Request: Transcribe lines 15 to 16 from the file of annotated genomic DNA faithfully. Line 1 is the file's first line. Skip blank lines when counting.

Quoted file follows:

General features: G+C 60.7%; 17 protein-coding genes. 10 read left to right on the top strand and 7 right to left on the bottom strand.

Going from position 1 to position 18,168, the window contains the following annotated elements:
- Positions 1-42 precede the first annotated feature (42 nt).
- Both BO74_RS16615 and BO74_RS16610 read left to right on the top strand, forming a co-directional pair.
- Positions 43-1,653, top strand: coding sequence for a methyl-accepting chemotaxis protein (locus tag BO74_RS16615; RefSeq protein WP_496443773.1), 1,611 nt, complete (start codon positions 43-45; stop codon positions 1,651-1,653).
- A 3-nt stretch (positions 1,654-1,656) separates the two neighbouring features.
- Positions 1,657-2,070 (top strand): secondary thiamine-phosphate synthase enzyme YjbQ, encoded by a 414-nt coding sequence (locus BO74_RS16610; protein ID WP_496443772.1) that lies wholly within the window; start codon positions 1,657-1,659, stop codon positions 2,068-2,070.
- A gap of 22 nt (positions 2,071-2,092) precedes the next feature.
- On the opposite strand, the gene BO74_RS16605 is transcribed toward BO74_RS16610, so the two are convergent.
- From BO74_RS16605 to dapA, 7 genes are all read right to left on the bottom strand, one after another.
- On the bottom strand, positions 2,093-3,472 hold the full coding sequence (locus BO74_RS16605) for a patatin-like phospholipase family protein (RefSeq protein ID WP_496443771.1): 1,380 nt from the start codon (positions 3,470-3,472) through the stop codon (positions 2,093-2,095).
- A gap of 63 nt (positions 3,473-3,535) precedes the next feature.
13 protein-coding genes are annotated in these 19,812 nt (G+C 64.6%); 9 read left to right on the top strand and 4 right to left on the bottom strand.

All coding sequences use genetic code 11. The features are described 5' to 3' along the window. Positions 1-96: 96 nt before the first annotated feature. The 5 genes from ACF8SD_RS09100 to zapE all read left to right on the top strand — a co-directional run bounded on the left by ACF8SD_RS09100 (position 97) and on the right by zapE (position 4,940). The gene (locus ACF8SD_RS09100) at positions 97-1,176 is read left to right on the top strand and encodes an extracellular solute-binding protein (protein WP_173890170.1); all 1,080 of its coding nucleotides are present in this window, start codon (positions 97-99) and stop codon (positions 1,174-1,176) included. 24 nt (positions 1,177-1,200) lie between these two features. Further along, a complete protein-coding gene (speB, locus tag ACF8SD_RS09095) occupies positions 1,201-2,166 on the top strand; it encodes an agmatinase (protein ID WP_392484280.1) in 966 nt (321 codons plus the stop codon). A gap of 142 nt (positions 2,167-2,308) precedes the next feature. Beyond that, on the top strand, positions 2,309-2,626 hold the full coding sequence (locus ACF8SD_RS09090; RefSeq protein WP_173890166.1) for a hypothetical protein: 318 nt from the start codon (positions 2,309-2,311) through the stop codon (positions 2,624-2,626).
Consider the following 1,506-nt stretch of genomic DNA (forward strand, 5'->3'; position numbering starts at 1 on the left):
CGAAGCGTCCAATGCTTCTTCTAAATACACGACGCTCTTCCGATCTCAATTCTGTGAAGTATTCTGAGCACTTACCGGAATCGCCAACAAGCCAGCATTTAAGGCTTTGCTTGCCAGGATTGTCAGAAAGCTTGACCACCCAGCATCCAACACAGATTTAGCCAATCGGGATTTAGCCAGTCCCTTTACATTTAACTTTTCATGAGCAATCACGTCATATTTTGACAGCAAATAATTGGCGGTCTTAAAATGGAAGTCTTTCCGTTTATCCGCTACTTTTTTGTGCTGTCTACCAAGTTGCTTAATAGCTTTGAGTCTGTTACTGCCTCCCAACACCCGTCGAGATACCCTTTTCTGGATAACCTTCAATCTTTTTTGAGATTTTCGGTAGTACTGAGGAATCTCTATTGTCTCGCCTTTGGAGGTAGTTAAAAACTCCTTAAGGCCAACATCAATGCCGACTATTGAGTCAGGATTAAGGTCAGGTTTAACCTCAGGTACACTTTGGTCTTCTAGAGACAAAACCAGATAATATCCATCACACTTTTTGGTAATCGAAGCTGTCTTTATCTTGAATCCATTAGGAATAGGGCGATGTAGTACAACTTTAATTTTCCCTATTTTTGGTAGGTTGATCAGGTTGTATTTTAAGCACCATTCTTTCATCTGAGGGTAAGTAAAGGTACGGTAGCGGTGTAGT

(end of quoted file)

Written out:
Consider the following 1,506-nt stretch of genomic DNA (forward strand, 5'->3'; position numbering starts at 1 on the left):
CGAAGCGTCCAATGCTTCTTCTAAATACACGACGCTCTTCCGATCTCAATTCTGTGAAGTATTCTGAGCACTTACCGGAATCGCCAACAAGCCAGCATTTAAGGCTTTGCTTGCCAGGATTGTCAGAAAGCTTGACCACCCAGCATCCAACACAGATTTAGCCAATCGGGATTTAGCCAGTCCCTTTACATTTAACTTTTCATGAGCAATCACGTCATATTTTGACAGCAAATAATTGGCGGTCTTAAAATGGAAGTCTTTCCGTTTATCCGCTACTTTTTTGTGCTGTCTACCAAGTTGCTTAATAGCTTTGAGTCTGTTACTGCCTCCCAACACCCGTCGAGATACCCTTTTCTGGATAACCTTCAATCTTTTTTGAGATTTTCGGTAGTACTGAGGAATCTCTATTGTCTCGCCTTTGGAGGTAGTTAAAAACTCCTTAAGGCCAACATCAATGCCGACTATTGAGTCAGGATTAAGGTCAGGTTTAACCTCAGGTACACTTTGGTCTTCTAGAGACAAAACCAGATAATATCCATCACACTTTTTGGTAATCGAAGCTGTCTTTATCTTGAATCCATTAGGAATAGGGCGATGTAGTACAACTTTAATTTTCCCTATTTTTGGTAGGTTGATCAGGTTGTATTTTAAGCACCATTCTTTCATCTGAGGGTAAGTAAAGGTACGGTAGCGGTGTAGT